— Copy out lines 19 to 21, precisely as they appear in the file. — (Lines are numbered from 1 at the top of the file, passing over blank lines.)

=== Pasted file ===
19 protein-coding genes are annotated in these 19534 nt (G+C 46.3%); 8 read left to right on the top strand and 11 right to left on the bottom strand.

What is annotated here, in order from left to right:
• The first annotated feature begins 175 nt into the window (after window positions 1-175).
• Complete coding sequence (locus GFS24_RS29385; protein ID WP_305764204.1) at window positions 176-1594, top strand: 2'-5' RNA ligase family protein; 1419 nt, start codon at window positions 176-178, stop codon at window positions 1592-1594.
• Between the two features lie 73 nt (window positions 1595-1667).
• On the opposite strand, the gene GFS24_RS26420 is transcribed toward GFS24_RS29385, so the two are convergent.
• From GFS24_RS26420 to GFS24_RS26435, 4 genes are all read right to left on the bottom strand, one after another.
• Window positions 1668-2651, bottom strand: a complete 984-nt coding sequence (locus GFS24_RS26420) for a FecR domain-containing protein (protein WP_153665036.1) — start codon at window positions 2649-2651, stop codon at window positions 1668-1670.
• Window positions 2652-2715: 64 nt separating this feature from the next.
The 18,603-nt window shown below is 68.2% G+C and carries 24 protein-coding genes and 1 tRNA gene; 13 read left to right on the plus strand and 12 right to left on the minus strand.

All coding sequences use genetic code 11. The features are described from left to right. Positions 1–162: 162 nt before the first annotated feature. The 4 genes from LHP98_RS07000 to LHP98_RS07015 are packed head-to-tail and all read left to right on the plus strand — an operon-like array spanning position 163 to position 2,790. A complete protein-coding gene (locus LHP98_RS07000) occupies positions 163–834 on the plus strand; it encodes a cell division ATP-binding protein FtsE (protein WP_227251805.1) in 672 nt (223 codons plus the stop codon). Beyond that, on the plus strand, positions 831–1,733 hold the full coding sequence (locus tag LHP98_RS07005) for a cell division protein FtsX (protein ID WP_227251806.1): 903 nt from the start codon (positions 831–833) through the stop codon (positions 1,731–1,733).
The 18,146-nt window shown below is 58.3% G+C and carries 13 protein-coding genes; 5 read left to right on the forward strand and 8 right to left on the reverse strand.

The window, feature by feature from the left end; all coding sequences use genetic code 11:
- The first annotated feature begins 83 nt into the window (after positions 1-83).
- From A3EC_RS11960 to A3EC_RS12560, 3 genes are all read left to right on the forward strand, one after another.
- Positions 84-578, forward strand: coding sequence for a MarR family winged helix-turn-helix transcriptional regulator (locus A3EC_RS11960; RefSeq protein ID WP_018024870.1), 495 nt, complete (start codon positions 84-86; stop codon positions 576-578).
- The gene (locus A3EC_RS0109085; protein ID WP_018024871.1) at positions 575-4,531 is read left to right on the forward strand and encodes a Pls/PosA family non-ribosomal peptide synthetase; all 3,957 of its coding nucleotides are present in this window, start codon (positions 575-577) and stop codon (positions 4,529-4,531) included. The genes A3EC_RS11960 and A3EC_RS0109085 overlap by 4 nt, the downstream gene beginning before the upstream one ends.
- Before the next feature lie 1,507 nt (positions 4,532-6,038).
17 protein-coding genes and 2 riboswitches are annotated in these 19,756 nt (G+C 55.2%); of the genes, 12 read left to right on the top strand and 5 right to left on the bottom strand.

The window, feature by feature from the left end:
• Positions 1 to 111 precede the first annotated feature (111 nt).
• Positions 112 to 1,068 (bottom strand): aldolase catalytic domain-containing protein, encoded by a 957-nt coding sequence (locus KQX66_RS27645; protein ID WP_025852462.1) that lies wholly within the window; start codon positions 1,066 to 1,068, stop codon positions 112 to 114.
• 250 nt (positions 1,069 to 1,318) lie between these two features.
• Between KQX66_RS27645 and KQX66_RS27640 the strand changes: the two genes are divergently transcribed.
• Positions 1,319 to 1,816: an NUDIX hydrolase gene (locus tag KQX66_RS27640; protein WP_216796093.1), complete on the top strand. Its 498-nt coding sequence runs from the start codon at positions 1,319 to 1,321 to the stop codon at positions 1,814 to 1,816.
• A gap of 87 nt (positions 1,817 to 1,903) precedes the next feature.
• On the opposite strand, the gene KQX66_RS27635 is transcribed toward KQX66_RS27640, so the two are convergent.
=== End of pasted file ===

17 protein-coding genes and 2 riboswitches are annotated in these 19,756 nt (G+C 55.2%); of the genes, 12 read left to right on the top strand and 5 right to left on the bottom strand.

The window, feature by feature from the left end:
• Positions 1 to 111 precede the first annotated feature (111 nt).